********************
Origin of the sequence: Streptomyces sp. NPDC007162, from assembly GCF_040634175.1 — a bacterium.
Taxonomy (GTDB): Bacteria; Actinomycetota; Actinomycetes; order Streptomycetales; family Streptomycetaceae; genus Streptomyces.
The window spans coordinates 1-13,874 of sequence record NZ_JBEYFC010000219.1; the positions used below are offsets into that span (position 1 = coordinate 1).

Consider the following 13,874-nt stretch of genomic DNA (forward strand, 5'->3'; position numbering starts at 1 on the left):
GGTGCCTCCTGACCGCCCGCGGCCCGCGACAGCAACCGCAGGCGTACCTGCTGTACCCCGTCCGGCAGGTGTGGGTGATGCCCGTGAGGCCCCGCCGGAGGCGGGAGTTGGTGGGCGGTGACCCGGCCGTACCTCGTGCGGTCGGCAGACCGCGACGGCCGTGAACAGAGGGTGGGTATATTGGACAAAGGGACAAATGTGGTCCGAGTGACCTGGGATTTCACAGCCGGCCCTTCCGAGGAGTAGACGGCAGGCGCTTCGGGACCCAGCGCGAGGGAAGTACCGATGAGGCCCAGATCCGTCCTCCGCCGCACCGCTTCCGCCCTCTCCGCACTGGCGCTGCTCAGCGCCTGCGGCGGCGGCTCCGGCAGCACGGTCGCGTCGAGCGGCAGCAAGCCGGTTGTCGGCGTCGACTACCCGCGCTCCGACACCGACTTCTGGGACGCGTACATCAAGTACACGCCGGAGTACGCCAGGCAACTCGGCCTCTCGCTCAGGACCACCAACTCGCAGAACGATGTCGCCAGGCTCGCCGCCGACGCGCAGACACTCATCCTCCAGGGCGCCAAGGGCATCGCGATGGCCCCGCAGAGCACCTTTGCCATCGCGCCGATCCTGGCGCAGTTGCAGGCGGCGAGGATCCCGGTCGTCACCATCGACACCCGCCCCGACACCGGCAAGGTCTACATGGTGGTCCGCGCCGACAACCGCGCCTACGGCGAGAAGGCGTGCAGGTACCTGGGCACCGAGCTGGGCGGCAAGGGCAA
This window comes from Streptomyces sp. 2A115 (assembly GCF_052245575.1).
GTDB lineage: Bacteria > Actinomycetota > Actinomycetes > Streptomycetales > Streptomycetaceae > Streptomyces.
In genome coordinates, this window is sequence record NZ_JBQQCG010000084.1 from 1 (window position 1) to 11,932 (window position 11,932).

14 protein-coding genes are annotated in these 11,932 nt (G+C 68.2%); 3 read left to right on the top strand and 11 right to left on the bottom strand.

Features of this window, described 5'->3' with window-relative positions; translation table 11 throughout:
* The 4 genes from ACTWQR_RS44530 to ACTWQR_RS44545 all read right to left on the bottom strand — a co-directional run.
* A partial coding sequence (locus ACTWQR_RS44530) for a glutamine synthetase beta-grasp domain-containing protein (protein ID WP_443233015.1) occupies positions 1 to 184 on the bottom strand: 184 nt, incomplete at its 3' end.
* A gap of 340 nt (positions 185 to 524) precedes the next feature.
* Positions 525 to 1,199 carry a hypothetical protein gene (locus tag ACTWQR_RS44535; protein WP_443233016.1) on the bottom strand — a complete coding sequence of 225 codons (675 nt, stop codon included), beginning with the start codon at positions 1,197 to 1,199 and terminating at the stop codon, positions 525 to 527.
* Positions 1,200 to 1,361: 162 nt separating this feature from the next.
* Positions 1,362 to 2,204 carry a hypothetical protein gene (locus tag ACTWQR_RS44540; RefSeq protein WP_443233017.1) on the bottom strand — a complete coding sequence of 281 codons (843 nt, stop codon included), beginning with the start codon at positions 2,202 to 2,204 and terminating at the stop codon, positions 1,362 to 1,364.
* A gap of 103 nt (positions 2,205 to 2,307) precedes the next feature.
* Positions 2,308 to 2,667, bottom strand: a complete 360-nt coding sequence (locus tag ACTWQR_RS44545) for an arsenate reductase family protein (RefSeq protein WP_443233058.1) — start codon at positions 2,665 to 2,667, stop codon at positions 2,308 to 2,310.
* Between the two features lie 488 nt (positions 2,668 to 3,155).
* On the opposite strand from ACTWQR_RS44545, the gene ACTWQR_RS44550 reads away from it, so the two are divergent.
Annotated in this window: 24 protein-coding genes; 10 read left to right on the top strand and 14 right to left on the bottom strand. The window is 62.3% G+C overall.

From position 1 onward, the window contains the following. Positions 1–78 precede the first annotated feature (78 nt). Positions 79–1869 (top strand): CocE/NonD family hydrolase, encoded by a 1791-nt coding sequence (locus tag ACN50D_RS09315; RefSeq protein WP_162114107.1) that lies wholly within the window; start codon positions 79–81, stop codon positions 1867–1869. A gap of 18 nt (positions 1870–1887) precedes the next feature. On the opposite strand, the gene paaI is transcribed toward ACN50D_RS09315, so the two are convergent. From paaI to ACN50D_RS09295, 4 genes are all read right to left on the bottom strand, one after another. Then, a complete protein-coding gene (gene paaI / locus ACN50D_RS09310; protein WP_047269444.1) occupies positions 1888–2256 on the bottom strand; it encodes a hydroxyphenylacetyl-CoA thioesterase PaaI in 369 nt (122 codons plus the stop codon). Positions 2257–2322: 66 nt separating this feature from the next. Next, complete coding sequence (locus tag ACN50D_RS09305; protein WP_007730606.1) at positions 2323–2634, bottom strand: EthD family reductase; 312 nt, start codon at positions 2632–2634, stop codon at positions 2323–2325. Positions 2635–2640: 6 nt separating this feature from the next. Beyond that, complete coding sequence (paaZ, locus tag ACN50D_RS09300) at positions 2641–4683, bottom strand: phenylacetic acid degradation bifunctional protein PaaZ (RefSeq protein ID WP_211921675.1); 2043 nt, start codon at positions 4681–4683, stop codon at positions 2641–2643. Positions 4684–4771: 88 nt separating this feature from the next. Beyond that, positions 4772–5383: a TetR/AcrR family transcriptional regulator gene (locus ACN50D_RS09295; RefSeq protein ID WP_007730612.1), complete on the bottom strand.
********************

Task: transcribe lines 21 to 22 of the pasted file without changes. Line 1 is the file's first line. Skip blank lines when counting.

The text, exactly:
Annotated in this window: 24 protein-coding genes; 10 read left to right on the top strand and 14 right to left on the bottom strand. The window is 62.3% G+C overall.

From position 1 onward, the window contains the following. Positions 1–78 precede the first annotated feature (78 nt). Positions 79–1869 (top strand): CocE/NonD family hydrolase, encoded by a 1791-nt coding sequence (locus tag ACN50D_RS09315; RefSeq protein WP_162114107.1) that lies wholly within the window; start codon positions 79–81, stop codon positions 1867–1869. A gap of 18 nt (positions 1870–1887) precedes the next feature. On the opposite strand, the gene paaI is transcribed toward ACN50D_RS09315, so the two are convergent. From paaI to ACN50D_RS09295, 4 genes are all read right to left on the bottom strand, one after another. Then, a complete protein-coding gene (gene paaI / locus ACN50D_RS09310; protein WP_047269444.1) occupies positions 1888–2256 on the bottom strand; it encodes a hydroxyphenylacetyl-CoA thioesterase PaaI in 369 nt (122 codons plus the stop codon). Positions 2257–2322: 66 nt separating this feature from the next. Next, complete coding sequence (locus tag ACN50D_RS09305; protein WP_007730606.1) at positions 2323–2634, bottom strand: EthD family reductase; 312 nt, start codon at positions 2632–2634, stop codon at positions 2323–2325. Positions 2635–2640: 6 nt separating this feature from the next. Beyond that, complete coding sequence (paaZ, locus tag ACN50D_RS09300) at positions 2641–4683, bottom strand: phenylacetic acid degradation bifunctional protein PaaZ (RefSeq protein ID WP_211921675.1); 2043 nt, start codon at positions 4681–4683, stop codon at positions 2641–2643. Positions 4684–4771: 88 nt separating this feature from the next. Beyond that, positions 4772–5383: a TetR/AcrR family transcriptional regulator gene (locus ACN50D_RS09295; RefSeq protein ID WP_007730612.1), complete on the bottom strand.